This weekend begins what we call "Holy Week" in Christian tradition. It is a week where we remember, reflect, regret and rejoice, all in a matter of a few days. This week we "enter the city" with Jesus.
Paul Baloche writes ... "Praise is rising, hearts are turning to You ... we turn to You ... hope is stirring, hearts are yearning for You, we long for You, cause when we see You we find strength to face the day, in Your presence, all our fears are washed away ... they're washed away!" This was the attitude of the crowd on that first Palm Sunday. As Jesus entered the city, people extended their praise and joyful expectations. But they forgot several things.
The first thing they forgot was that their expectations were not in line with what needed to happen. Holy Week, in modern tradition, is filled with musicals (please come Sunday for our musical at 10:30am, April 2nd) and egg hunts (please come to the egg hunt at Rane Tree at 11am Saturday, April 1st). We love these times, and we love the thought of singing "Hosanna, You are the God who saves us!" But salvation comes with a price ... the cost of our Lord's life, "the perfect lamb who takes away the sins of the world." Salvation comes with sacrifice.
The second thing they forgot was that God had a plan that was to upend the plan of our enemy, Satan. Jesus didn't ride in on a white charger, ready to battle the enemy (and the Romans). He rode in on a donkey, ready to sacrifice Himself, and destroy the plan of the enemy that would take us (what Wesley calls Adam's helpless race) into eternal death. Jesus' sacrifice and death (at the hands of many shouting Hosanna) destroyed Satan's plan and offered all who believe a way for God to "bring us to Himself (Exodus 19)."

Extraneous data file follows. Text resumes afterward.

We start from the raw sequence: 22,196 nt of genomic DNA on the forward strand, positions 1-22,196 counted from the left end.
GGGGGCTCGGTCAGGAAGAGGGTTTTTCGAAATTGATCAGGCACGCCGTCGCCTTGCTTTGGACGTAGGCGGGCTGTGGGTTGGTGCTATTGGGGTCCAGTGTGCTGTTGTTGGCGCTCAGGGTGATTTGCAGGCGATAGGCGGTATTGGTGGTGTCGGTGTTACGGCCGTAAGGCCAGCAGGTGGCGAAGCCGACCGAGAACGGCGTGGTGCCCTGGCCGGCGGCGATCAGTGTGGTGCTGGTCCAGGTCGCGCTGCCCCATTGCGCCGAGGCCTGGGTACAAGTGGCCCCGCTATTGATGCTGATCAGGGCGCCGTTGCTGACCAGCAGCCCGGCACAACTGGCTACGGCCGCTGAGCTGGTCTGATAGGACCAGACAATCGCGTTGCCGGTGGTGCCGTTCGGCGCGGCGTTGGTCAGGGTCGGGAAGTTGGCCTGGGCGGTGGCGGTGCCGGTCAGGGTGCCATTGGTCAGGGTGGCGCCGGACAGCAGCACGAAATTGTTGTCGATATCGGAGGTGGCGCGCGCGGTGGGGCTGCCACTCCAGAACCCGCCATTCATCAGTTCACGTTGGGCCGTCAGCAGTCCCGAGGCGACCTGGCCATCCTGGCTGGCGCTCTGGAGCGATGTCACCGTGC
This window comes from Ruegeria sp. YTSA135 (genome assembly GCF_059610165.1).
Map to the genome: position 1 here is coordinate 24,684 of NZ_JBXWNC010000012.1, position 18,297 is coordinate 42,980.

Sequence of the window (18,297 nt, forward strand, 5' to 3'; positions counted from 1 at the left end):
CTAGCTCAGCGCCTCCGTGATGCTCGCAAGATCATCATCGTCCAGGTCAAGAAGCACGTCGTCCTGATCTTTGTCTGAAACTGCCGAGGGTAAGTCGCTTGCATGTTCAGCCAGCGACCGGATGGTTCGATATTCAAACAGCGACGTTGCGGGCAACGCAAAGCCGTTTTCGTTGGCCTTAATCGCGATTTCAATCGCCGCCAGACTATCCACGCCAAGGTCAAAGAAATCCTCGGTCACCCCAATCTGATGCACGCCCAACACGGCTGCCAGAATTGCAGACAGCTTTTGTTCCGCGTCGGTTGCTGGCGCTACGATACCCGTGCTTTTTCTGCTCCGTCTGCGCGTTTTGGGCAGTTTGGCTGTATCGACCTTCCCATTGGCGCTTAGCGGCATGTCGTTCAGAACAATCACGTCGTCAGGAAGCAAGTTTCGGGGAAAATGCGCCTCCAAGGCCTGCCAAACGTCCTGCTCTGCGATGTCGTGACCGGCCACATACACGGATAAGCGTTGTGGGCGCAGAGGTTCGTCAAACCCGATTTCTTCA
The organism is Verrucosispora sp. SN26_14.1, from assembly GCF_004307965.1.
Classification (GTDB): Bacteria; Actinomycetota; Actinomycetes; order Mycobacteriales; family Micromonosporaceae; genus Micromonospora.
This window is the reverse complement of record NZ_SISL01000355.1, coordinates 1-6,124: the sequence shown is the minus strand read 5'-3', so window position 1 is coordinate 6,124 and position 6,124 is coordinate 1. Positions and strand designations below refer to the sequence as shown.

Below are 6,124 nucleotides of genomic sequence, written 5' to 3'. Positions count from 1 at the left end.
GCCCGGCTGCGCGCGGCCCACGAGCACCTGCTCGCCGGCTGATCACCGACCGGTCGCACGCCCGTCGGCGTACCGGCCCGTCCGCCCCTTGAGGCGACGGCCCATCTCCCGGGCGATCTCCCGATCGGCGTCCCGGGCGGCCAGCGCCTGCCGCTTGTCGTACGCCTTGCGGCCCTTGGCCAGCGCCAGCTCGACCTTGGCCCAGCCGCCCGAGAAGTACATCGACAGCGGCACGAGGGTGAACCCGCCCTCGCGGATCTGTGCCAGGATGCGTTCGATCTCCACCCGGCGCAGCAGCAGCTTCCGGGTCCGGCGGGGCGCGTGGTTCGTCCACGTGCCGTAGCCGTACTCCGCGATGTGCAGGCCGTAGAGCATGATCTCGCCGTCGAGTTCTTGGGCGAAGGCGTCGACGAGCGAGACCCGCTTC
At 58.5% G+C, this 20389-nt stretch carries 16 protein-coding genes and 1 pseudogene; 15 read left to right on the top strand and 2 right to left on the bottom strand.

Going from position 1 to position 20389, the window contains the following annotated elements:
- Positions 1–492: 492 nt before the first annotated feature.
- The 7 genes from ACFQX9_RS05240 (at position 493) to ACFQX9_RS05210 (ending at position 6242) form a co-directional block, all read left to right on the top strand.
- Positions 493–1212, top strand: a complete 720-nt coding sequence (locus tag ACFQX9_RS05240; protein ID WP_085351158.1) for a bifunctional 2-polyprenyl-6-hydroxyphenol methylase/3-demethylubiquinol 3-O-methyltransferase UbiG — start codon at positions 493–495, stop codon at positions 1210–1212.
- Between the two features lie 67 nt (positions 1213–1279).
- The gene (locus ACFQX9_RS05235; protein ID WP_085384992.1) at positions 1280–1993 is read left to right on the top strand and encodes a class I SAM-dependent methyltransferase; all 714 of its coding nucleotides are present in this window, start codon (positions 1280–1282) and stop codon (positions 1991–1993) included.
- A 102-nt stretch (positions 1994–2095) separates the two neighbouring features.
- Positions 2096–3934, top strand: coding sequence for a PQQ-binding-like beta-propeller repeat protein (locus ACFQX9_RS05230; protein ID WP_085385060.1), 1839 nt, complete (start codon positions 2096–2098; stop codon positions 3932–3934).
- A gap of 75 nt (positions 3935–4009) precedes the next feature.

The third thing forgotten, is that Jesus' triumphal entry is both an event and a precursor of how we choose to believe. Jesus wept over the city He is about to enter, because the people missed the point ... that He brought grace, peace and goodness, all wrapped in the challenge to enter God's plan and leave our plans. Petra, the musical group, sings a song about the Road to Zion. In the song, that road is struggle, rugged, sometimes dark but always good. It is the road into Jerusalem, where throngs shout their wrong-headed view of Jesus and victory. It is the road to salvation that passes right through the darkness in my heart as Jesus shines light and life on my mustard seed of faith. It is me, becoming willing to see struggle, toil, discomfort and even pain, as God's discipline, as I leave my plans and enter His plans. Paul said, in 1 Corinthians 1 ... "For the message of the cross is foolishness to those who are perishing, but to us who are being saved, it is the power of God." Hope into hopelessness ... power into our helplessness ... life out of death. "O Praise the name of the Lord our God ... O praise His name forevermore, for all my days I will sing God's praise, O Lord, O Lord, my God (anastasis = resurrection)!" Randy